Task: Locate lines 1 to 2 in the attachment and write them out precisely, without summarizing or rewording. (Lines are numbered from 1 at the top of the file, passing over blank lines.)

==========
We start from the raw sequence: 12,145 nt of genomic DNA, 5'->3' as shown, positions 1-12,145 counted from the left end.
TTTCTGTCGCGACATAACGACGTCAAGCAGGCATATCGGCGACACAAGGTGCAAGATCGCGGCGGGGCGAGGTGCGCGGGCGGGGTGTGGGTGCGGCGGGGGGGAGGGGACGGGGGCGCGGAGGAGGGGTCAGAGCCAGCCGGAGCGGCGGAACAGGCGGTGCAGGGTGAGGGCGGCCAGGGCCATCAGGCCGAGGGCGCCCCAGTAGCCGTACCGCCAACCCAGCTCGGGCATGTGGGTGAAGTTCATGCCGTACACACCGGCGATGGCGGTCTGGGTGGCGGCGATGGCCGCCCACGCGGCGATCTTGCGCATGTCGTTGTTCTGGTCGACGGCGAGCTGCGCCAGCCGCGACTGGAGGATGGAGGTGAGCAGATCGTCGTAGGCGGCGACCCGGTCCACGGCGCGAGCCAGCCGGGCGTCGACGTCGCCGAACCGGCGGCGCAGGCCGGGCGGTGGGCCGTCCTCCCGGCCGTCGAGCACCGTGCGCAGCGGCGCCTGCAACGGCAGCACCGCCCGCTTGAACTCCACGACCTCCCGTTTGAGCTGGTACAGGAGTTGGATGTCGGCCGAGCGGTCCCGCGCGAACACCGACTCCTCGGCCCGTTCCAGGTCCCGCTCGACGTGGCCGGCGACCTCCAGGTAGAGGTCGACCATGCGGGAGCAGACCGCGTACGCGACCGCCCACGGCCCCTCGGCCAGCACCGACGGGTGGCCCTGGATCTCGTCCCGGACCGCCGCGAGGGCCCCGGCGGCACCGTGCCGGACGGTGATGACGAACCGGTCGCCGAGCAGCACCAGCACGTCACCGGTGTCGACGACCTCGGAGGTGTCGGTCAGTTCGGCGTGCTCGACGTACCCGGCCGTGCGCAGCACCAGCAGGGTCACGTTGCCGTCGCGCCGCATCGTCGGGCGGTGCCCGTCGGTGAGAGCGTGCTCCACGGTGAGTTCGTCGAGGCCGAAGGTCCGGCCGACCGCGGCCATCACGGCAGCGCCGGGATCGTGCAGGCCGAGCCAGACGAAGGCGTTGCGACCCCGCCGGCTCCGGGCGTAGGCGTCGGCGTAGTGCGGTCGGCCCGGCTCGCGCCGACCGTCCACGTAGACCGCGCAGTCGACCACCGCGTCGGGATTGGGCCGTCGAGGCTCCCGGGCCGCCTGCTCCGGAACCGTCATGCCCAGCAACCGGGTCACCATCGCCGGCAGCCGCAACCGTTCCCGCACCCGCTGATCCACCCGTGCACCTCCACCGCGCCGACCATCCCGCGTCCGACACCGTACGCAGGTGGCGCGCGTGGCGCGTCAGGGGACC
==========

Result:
We start from the raw sequence: 12,145 nt of genomic DNA, 5'->3' as shown, positions 1-12,145 counted from the left end.
TTTCTGTCGCGACATAACGACGTCAAGCAGGCATATCGGCGACACAAGGTGCAAGATCGCGGCGGGGCGAGGTGCGCGGGCGGGGTGTGGGTGCGGCGGGGGGGAGGGGACGGGGGCGCGGAGGAGGGGTCAGAGCCAGCCGGAGCGGCGGAACAGGCGGTGCAGGGTGAGGGCGGCCAGGGCCATCAGGCCGAGGGCGCCCCAGTAGCCGTACCGCCAACCCAGCTCGGGCATGTGGGTGAAGTTCATGCCGTACACACCGGCGATGGCGGTCTGGGTGGCGGCGATGGCCGCCCACGCGGCGATCTTGCGCATGTCGTTGTTCTGGTCGACGGCGAGCTGCGCCAGCCGCGACTGGAGGATGGAGGTGAGCAGATCGTCGTAGGCGGCGACCCGGTCCACGGCGCGAGCCAGCCGGGCGTCGACGTCGCCGAACCGGCGGCGCAGGCCGGGCGGTGGGCCGTCCTCCCGGCCGTCGAGCACCGTGCGCAGCGGCGCCTGCAACGGCAGCACCGCCCGCTTGAACTCCACGACCTCCCGTTTGAGCTGGTACAGGAGTTGGATGTCGGCCGAGCGGTCCCGCGCGAACACCGACTCCTCGGCCCGTTCCAGGTCCCGCTCGACGTGGCCGGCGACCTCCAGGTAGAGGTCGACCATGCGGGAGCAGACCGCGTACGCGACCGCCCACGGCCCCTCGGCCAGCACCGACGGGTGGCCCTGGATCTCGTCCCGGACCGCCGCGAGGGCCCCGGCGGCACCGTGCCGGACGGTGATGACGAACCGGTCGCCGAGCAGCACCAGCACGTCACCGGTGTCGACGACCTCGGAGGTGTCGGTCAGTTCGGCGTGCTCGACGTACCCGGCCGTGCGCAGCACCAGCAGGGTCACGTTGCCGTCGCGCCGCATCGTCGGGCGGTGCCCGTCGGTGAGAGCGTGCTCCACGGTGAGTTCGTCGAGGCCGAAGGTCCGGCCGACCGCGGCCATCACGGCAGCGCCGGGATCGTGCAGGCCGAGCCAGACGAAGGCGTTGCGACCCCGCCGGCTCCGGGCGTAGGCGTCGGCGTAGTGCGGTCGGCCCGGCTCGCGCCGACCGTCCACGTAGACCGCGCAGTCGACCACCGCGTCGGGATTGGGCCGTCGAGGCTCCCGGGCCGCCTGCTCCGGAACCGTCATGCCCAGCAACCGGGTCACCATCGCCGGCAGCCGCAACCGTTCCCGCACCCGCTGATCCACCCGTGCACCTCCACCGCGCCGACCATCCCGCGTCCGACACCGTACGCAGGTGGCGCGCGTGGCGCGTCAGGGGACC